800The king his chamberlein let calle,

And bad that he be alle weie

A chambre for this man pourveie,

Which nyh his oghne chambre be.

“It schal be do, mi lord,” quod he.

Appolinus of whom I mene

Tho tok his leve of king and queene

And of the worthi Maide also,

Which preide unto hir fader tho,

That sche myhte of that yonge man

810Of tho sciences whiche he can

His lore have; and in this wise

The king hir granteth his aprise,

So that himself therto assente.

Thus was acorded er thei wente,

That he with al that evere he may

This yonge faire freisshe May

Of that he couthe scholde enforme;

And full assented in this forme

Thei token leve as for that nyht.

820And whanne it was amorwe lyht,

Unto this yonge man of Tyr

Of clothes and of good atir

With gold and Selver to despende

This worthi yonge lady sende:

And thus sche made him wel at ese,

And he with al that he can plese

Hire serveth wel and faire ayein.

He tawhte hir til sche was certein

Of Harpe, of Citole and of Rote,

830With many a tun and many a note

Upon Musique, upon mesure,

And of hire Harpe the temprure

He tawhte hire ek, as he wel couthe.

Bot as men sein that frele is youthe,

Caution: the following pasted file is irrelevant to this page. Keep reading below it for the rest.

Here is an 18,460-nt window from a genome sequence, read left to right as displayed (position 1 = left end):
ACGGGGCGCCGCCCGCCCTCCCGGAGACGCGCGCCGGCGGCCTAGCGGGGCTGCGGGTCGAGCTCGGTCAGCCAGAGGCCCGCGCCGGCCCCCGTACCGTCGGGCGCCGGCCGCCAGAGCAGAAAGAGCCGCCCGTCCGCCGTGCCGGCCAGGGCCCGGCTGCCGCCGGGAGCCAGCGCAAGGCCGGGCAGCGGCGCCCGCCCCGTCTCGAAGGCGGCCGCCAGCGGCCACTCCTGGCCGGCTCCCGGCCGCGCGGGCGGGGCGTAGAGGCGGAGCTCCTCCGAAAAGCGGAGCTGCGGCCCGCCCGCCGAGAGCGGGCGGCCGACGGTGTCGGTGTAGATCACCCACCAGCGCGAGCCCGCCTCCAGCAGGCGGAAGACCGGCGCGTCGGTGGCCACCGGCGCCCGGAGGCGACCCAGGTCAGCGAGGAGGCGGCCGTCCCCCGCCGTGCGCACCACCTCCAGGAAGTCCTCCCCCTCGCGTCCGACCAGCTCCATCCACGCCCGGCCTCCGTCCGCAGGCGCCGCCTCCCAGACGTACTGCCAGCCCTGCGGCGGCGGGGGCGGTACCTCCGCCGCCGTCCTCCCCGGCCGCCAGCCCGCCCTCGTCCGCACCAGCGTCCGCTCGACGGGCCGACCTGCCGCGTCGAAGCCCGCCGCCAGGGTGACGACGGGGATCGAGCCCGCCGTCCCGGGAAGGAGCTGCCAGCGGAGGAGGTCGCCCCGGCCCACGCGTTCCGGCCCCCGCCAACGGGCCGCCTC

With leisir and continuance

This Mayde fell upon a chance,

That love hath mad him a querele

Ayein hire youthe freissh and frele,

That malgre wher sche wole or noght,

840Sche mot with al hire hertes thoght

To love and to his lawe obeie;

And that sche schal ful sore abeie.

For sche wot nevere what it is,

Bot evere among sche fieleth this:

Thenkende upon this man of Tyr,

Hire herte is hot as eny fyr,

And otherwhile it is acale;

Now is sche red, nou is sche pale

Riht after the condicion

850Of hire ymaginacion;

Bot evere among hire thoghtes alle,

Sche thoghte, what so mai befalle,

Or that sche lawhe, or that sche wepe,

Sche wolde hire goode name kepe

For feere of wommanysshe schame.

Bot what in ernest and in game,

Sche stant for love in such a plit,

That sche hath lost al appetit

Of mete, of drinke, of nyhtes reste,

860As sche that not what is the beste;

Bot forto thenken al hir fille

Sche hield hire ofte times stille

Withinne hir chambre, and goth noght oute:

The king was of hire lif in doute,

Which wiste nothing what it mente.

Bot fell a time, as he out wente

To walke, of Princes Sones thre

Ther come and felle to his kne;

And ech of hem in sondri wise

870Besoghte and profreth his servise,

So that he myhte his doghter have.

The king, which wolde his honour save,

Seith sche is siek, and of that speche

Tho was no time to beseche;

Bot ech of hem do make a bille

He bad, and wryte his oghne wille,

His name, his fader and his good;

And whan sche wiste hou that it stod,

And hadde here billes oversein,

880Thei scholden have ansuere ayein.

Of this conseil thei weren glad,

And writen as the king hem bad,

And every man his oghne bok

Into the kinges hond betok,

And he it to his dowhter sende,

And preide hir forto make an ende

And wryte ayein hire oghne hond,